Peru's human rights laws lag behind its neighbors

By jforres

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Laws in Peru protecting indigenous peoples’ rights to participate in the decision-making process on oil, gas and mining projects are less advanced compared to those of neighboring countries, warned international humanitarian organization Oxfam America.
 
The Andean region, abundant in natural resources, is home to a large number of indigenous and tribal communities. These communities often receive little prior notice or consultation before their land is invaded to feed the world’s appetite for oil, gold and other minerals. A new report released today by the Due Process Law Foundation, with support from Oxfam America, analyzes the effectiveness of international human rights laws coupled with prior consultation laws in Bolivia, Colombia, Ecuador and Peru.

“Persistent poverty is as abundant as natural resources in these areas. While the extraction of these resources could play a role in the socioeconomic development of these territories, transnational companies instead move in and out with little notice, generating violent conflicts and threatening the rights and livelihoods of local communities instead,” said Rocio Avila, officer with Oxfam America’s oil, gas and mining program.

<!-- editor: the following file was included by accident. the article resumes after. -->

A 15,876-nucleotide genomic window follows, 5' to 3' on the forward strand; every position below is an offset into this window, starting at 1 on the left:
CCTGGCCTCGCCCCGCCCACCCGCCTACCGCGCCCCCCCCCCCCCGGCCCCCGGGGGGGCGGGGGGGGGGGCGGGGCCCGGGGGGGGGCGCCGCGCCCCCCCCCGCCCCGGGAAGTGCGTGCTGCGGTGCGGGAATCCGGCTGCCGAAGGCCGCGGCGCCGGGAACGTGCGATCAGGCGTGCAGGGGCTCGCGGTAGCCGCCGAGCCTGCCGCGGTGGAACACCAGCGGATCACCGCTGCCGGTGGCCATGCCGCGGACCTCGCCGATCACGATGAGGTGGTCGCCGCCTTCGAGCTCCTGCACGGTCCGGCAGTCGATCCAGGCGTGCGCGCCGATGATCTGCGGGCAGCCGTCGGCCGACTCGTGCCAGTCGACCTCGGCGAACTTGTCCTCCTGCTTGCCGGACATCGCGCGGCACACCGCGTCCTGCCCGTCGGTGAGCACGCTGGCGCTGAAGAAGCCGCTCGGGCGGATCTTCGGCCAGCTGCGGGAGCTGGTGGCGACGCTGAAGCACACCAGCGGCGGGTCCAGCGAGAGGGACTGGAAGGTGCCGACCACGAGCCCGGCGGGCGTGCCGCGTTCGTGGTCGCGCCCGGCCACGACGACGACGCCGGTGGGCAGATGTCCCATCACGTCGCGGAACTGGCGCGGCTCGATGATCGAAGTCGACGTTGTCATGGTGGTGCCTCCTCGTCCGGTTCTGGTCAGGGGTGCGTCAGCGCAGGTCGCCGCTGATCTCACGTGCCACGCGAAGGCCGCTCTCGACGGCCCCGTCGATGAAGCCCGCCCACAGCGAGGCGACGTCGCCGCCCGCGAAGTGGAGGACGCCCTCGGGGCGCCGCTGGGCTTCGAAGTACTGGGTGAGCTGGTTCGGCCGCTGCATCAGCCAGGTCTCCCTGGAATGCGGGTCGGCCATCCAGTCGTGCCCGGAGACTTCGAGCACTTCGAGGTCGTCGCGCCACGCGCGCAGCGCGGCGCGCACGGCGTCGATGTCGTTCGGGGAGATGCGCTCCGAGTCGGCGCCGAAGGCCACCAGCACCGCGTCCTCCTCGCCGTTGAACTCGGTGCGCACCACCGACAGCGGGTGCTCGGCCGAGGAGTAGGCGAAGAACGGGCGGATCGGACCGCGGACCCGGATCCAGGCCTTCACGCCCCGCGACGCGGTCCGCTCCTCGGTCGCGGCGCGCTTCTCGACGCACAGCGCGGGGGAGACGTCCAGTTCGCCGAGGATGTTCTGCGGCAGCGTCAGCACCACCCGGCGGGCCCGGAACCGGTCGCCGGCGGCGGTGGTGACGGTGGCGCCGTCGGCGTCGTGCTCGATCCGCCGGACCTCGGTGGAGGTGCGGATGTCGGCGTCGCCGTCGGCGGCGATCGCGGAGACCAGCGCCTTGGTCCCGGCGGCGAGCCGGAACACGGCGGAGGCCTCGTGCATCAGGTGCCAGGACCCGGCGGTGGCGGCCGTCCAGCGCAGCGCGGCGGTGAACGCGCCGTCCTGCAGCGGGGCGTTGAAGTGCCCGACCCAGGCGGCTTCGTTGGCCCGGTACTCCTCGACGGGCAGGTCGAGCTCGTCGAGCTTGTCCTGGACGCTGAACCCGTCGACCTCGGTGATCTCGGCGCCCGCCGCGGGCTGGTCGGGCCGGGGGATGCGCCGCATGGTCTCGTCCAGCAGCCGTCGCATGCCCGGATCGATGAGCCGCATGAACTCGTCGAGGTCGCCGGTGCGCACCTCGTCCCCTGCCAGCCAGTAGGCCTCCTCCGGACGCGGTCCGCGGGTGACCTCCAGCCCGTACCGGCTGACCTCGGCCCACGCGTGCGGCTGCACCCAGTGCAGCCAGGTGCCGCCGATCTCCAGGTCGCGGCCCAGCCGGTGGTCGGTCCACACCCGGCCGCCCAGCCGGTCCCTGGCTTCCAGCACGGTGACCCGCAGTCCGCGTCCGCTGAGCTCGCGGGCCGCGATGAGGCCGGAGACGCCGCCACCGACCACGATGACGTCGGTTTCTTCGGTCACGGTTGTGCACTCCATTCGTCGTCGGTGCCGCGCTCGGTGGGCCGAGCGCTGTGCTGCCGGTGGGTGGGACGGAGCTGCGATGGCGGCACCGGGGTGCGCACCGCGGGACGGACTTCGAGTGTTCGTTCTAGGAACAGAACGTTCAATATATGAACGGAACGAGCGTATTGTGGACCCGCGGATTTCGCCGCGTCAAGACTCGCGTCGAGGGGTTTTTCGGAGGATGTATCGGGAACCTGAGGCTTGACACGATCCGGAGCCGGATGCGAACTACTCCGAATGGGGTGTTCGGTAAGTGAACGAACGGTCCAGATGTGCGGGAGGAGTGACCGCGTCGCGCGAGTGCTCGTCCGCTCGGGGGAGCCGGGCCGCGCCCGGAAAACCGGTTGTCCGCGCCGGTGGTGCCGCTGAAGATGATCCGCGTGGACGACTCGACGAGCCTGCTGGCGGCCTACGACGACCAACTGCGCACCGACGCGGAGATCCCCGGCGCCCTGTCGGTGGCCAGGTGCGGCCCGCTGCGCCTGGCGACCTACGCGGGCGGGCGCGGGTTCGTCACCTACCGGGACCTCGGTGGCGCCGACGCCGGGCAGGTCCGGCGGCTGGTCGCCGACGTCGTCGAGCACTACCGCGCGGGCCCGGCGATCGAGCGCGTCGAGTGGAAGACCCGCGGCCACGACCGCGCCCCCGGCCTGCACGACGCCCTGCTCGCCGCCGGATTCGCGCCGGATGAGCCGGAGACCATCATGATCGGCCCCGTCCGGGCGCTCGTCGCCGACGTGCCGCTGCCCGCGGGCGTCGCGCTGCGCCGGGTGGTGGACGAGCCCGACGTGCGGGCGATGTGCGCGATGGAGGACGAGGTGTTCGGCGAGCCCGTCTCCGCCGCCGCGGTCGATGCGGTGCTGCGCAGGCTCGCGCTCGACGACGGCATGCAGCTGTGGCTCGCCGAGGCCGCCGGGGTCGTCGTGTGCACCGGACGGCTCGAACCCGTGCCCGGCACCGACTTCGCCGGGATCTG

According to the findings outlined in The Right of Indigenous Peoples to Prior Consultation, Bolivia and Ecuador’s recent constitutions broadly incorporate the rights of indigenous people and Colombia has developed extensive jurisprudence on the subject. The Peruvian government however, has not made domestic laws consistent with international standards. Following the Bagua incident in 2009 when 33 people died, Peru’s national congress passed a prior consultation law, but the executive branch didn’t approve it.

“Nearly half of social conflicts in Peru stem from the lack of prior consultation, yet the government has not adopted an adequate law to require consultation,” said Emily Greenspan, Oxfam America’s policy advisor. “It’s time for the Peruvian government to pass stronger laws in order to diffuse tensions and protect the rights of local communities.”
 
The report recommends that Peru’s government incorporate consultation rights in its constitution and restore dialogues between the government and indigenous peoples.